Most years, August is a quiet month on the housing front, with focus tending to shift to student accommodation issues in the cities and college towns around the country. But this is no ordinary year. The season of contradictions continues.
Earlier this week Davy more than doubled its projection for Irish GDP this year from 4.8 percent to 10 percent. This upward revision has been attributed to “the contraction in early 2021 [being] shallower than feared, and a clear rapid bounce-back in the third quarter…”, according to the organisation’s chief economist, Conall MacCoille. Housing inflation is expected to jump to 8 percent in 2021, which is a massive hike up from the 2.2 percent experienced last year. Davy’s latest report cautions that the Government’s new shared equity loan scheme could pose “an upside risk to the forecast”, meaning the growth in property values could be even stronger than the expected 8 percent.
This comes less than a week after the news that Irish renters already pay the sixth highest proportion of their income on rent when compared with their global counterparts. Tenants in the Republic spend 37.2 percent of their monthly outgoings on rent, a proportion that is higher only in Hong Kong, Singapore, Qatar, UAE and Kuwait, according to a report by Money.co.uk. This is well beyond the levels that might be considered sustainable. In fact, servicing a mortgage for the average three-bedroom home is now less expensive than paying rent in nearly every region in the country, with the exception of Dublin 4 and Dublin 6.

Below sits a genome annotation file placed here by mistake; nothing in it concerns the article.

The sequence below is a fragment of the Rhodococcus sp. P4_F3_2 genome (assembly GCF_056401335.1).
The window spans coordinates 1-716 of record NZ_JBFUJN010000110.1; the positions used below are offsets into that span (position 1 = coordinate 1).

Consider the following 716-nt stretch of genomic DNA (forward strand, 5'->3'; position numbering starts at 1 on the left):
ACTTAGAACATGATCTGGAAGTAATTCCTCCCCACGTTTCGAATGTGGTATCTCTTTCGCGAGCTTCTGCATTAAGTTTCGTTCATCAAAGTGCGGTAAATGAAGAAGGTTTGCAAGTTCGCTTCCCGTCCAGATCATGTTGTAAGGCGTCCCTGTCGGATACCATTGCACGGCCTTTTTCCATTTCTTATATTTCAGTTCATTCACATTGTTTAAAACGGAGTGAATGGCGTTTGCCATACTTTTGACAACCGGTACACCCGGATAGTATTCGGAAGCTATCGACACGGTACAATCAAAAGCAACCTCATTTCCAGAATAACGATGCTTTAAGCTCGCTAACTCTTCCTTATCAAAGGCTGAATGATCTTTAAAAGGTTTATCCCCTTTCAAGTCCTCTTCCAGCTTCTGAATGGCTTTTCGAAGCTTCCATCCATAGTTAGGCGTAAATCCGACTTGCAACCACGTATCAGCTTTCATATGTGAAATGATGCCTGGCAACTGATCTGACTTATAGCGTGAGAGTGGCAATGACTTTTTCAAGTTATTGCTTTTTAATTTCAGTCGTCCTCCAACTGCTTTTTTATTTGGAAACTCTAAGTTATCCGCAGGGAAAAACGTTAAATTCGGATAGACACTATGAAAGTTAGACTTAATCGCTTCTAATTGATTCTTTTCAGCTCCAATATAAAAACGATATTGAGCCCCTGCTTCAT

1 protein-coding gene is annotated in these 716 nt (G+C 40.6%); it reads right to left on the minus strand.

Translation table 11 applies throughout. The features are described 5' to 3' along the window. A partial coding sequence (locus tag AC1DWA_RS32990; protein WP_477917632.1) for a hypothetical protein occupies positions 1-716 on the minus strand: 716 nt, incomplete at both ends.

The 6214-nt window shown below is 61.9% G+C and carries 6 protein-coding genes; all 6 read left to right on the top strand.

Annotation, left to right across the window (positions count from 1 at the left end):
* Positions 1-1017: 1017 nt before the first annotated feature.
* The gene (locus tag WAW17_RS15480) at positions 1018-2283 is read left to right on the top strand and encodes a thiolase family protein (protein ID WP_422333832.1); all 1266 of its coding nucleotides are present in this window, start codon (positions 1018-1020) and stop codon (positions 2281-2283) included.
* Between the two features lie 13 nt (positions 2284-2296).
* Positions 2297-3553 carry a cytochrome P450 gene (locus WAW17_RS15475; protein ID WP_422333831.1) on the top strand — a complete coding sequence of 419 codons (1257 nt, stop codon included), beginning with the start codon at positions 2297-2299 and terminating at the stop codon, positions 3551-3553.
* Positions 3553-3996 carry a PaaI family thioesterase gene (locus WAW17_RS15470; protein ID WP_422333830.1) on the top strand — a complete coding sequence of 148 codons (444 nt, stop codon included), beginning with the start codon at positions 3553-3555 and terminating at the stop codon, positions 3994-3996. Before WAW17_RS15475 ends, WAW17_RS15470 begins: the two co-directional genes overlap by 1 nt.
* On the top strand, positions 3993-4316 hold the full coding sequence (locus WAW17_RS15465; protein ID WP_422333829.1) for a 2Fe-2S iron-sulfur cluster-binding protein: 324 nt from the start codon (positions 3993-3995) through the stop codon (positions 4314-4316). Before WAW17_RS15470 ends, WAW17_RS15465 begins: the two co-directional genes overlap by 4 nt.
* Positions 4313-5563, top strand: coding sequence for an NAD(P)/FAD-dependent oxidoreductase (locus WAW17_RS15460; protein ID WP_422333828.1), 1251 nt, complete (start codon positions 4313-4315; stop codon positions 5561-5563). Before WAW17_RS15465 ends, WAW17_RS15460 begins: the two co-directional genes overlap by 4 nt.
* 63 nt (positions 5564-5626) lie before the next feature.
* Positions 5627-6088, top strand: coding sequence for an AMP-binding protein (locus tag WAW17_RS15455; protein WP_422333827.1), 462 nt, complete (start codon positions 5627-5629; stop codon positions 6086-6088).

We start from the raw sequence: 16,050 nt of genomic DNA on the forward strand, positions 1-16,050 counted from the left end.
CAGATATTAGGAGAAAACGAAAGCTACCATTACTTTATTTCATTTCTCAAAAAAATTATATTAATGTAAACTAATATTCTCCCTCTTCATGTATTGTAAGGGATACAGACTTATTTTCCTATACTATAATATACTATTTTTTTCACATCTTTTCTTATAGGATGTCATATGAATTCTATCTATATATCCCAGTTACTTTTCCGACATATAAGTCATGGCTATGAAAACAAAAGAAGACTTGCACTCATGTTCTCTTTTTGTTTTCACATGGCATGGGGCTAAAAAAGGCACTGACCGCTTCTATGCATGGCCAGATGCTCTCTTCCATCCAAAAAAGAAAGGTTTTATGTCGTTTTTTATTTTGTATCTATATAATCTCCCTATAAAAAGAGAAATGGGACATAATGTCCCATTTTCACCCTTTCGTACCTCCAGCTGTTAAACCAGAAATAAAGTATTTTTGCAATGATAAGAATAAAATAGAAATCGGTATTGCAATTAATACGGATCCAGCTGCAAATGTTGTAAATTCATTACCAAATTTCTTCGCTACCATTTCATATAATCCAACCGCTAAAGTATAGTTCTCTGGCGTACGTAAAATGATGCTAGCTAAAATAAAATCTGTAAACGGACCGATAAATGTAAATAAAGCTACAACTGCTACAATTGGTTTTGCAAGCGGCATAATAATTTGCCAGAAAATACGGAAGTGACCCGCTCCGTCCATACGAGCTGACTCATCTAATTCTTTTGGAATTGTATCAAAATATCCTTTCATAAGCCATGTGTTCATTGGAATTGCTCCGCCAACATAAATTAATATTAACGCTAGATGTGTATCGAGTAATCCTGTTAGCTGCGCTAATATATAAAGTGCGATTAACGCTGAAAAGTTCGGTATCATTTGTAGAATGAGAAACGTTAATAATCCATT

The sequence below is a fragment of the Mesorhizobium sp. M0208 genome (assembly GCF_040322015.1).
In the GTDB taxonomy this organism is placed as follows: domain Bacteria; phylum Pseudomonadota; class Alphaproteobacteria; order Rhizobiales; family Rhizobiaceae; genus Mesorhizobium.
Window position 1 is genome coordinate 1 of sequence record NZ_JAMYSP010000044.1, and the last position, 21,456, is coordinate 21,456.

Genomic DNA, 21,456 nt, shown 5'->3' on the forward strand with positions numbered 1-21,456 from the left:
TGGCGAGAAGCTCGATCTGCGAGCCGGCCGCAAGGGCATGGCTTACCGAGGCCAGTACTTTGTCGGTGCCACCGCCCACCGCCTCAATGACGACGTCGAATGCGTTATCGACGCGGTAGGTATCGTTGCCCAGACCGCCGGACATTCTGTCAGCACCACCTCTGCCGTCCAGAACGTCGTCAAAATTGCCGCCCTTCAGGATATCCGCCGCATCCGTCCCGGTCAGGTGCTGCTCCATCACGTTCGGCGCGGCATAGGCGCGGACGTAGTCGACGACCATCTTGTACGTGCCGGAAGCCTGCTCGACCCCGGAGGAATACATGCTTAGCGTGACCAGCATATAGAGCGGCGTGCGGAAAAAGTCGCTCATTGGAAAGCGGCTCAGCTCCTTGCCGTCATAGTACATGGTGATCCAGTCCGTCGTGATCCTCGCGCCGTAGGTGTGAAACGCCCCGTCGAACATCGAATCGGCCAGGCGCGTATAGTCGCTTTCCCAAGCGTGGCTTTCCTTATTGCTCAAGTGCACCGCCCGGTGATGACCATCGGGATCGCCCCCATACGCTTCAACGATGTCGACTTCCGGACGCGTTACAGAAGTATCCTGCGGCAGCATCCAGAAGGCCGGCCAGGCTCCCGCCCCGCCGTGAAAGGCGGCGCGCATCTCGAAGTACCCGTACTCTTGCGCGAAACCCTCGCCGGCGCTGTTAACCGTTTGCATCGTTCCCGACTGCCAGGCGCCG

These rising rents are being blamed on an “exodus of private landlords from the sector”, according to The Irish Times. This is something that was inevitable, given the increasingly onerous regulations and taxation regime emerging in Ireland over the past decade for private landlords. Speaking on the Inside Business podcast, managing director of residential at Sherry FitzGerald, Marian Finnegan called for the Government to adopt a multi-decade plan to tackle the housing crisis, targeting new stock to the areas of the country where it is most needed and where employment opportunities are located, explaining that “In the past 10 years we’ve been seeing an exodus of private investors out of the marketplace. For every one investor who is coming in we’re losing two, and that exodus of stock is particularly evident outside of Dublin…”. This comment is supported by the latest RTB data, which reveals that 498 notices of termination were issued between April and June from landlords intending to sell (it must be noted that political opposition has called for a three-year rent freeze and a ban on evictions for sales). Critically, the Sherry Fitzgerald chief pointed out that institutional investors will focus on big cities rather than rural areas of the country, therefore – rather than feigning outrage and surprise – Government policy needs to anticipate and reflect that.
Lotus Investment Group